Differences by educational level: In 2017, 34.3 % of people with at most lower secondary educational attainment were at risk of poverty or social exclusion — a rate around three times higher than for people with tertiary education (11.0 %). An increased risk for people with this educational background is also evident in all three sub-indicators. Moreover, children of parents with at most pre-primary or lower secondary education are especially disadvantaged, as two-thirds of these children are at risk of poverty or social exclusion. Their risk-of-poverty rate was almost eight times higher than for children of parents with first- or second-stage tertiary education.
Differences by disability status: In 2017, 36.0 % of people with severe disabilities were at risk of poverty or social exclusion. Likewise, this risk was higher for people with some activity limitation (26.3 %) compared to people without any handicap (19.9 %) .
Differences by degree of urbanisation: A slightly higher share of EU citizens in rural areas were at risk of poverty or social exclusion than those in urban areas (23.9 % in rural areas compared with 22.6 % in urban areas) in 2017. Despite these overall results, in many northern, central and western Member States, the pattern was reversed, with people residing in urban areas more likely to be affected.
Differences by country of birth: In 2017, 38.3 % of people who were living in the EU but born in a non-EU country were at risk of poverty or social exclusion. The rate was lower for people born in an EU country other than the one they were living in, at 22.7 %. Among people living in their country of birth, 20.7 % were at risk of poverty or social exclusion. Thus, the share of EU residents born outside the EU who were at risk of poverty or social exclusion was almost twice that of those born in the reporting country, while mobility within the EU does not lead to a comparable increase in the risk of poverty or social exclusion.
Having a job is not a guarantee against poverty or social exclusion
Of all the different groups based on employment status in the EU, the share of unemployed people at risk of poverty or social exclusion was highest, with about two-thirds at risk overall and 48.1 % at risk of income poverty in 2017. However, poverty or social exclusion can also affect employed people. After remaining relatively stable between 2005 and 2010, the share of people unable to escape the risk of poverty despite being employed – the so-called working poor – has increased over the past seven years, from 8.3 % in 2010 to 9.4 % in 2017.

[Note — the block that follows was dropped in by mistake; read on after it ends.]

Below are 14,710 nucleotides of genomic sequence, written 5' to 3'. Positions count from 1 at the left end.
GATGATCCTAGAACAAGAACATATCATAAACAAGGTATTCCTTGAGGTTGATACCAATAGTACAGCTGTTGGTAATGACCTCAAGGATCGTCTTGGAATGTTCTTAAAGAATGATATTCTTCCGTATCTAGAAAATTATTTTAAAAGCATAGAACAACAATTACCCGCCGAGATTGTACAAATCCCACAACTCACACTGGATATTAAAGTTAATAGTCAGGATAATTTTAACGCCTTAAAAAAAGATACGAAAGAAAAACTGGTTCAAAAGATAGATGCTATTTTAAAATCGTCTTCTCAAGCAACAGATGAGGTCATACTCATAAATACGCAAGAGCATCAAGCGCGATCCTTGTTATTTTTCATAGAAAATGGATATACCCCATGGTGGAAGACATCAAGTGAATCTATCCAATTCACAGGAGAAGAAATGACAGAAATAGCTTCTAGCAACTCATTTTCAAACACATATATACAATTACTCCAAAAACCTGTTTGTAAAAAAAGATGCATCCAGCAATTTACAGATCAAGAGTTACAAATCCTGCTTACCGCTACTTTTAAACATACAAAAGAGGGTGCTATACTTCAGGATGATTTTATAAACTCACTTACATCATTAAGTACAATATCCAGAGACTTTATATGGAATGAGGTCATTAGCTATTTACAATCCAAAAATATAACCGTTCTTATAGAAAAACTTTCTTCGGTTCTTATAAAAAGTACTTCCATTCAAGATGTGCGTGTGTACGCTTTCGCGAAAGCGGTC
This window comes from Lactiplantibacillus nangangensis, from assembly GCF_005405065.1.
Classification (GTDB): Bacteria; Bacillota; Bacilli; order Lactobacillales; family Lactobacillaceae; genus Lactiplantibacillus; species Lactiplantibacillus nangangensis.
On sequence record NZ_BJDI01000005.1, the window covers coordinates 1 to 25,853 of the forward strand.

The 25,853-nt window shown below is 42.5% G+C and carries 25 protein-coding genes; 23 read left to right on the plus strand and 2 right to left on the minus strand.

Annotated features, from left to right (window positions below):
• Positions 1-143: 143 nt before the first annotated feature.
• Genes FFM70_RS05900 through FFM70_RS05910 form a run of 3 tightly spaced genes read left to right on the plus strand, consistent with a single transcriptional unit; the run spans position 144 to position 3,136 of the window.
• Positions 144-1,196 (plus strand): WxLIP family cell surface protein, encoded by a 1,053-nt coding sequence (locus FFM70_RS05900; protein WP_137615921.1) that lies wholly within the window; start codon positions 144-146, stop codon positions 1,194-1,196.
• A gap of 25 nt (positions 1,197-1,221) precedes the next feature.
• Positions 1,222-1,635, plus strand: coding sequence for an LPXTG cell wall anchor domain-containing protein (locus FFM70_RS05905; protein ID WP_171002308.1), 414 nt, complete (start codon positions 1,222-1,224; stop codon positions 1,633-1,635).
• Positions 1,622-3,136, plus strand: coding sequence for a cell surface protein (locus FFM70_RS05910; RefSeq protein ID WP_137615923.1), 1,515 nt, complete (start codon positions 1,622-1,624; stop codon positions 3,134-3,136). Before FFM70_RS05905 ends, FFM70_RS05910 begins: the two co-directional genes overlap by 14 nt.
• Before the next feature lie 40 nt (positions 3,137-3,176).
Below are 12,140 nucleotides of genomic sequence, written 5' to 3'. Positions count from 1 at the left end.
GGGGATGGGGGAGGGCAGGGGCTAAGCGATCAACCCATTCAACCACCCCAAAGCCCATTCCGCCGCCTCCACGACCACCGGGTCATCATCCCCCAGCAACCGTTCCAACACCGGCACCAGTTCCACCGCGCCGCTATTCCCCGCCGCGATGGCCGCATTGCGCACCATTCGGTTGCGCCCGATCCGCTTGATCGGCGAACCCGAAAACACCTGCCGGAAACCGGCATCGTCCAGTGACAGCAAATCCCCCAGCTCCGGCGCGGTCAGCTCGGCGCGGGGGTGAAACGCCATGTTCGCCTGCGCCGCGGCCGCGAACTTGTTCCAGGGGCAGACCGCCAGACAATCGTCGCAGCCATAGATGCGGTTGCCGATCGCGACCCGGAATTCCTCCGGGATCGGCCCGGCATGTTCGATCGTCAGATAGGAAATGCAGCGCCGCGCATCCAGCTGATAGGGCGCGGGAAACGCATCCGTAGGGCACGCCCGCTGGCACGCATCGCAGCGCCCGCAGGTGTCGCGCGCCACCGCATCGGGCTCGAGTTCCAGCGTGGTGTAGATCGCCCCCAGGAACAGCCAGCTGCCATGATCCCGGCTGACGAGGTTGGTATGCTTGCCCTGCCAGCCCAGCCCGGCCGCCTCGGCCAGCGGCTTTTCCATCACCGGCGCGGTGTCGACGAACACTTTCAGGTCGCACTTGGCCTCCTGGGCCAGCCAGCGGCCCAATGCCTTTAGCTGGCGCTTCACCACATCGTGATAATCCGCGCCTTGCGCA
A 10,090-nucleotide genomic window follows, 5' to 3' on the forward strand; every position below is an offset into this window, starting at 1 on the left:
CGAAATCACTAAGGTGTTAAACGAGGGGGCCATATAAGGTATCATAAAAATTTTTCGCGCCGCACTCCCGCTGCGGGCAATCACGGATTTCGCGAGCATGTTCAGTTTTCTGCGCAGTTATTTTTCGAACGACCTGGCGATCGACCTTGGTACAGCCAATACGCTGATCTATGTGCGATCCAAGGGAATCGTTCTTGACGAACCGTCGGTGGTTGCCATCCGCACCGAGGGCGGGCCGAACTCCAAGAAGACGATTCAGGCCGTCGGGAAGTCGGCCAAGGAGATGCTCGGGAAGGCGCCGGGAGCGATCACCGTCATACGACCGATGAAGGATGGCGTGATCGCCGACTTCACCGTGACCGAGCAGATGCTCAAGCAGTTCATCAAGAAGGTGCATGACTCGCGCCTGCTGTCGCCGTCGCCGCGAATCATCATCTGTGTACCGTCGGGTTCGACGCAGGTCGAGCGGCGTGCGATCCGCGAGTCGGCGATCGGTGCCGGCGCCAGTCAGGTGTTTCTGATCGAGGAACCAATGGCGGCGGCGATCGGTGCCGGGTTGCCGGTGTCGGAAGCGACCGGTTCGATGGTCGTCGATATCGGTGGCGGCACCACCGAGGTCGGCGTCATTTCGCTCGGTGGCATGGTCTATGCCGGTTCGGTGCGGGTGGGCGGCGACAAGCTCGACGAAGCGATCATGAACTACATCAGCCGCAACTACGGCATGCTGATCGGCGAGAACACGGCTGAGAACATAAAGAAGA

The share of working poor varies across different groups of society. In general, the groups with a higher share of people at risk of poverty or social exclusion are also the groups more often affected by in-work poverty or social exclusion. Thus, compared to the 9.4 % of employed people who were at risk of poverty in 2017, the share was considerably larger among people born outside the EU (at 21.4 %) , households headed by only one adult with dependent children (21.9 %) , and people with at most pre-primary or lower secondary education (20.2 %) . Interestingly, except for those aged between 18 and 24 and people at retirement age, men were more often among the working poor than women, although these differences were smaller than between the other sub-groups mentioned. This is because women are more often secondary earners in their families, meaning the household income does not depend solely on them .
The extent to which someone is affected by in-work poverty strongly depends on the terms and conditions of their employment. Employees working under a temporary contract were around three times more often at risk of poverty or social exclusion than people with a permanent position (rates of 16.2 % and 5.8 %, respectively) in 2017 . In addition, whether people are employed full- or part-time also influences the risk of poverty or social exclusion rate. In 2017, the share of people working part-time who were at risk of poverty or social exclusion (15.6 %) was twice that of people working full-time (7.7 %) .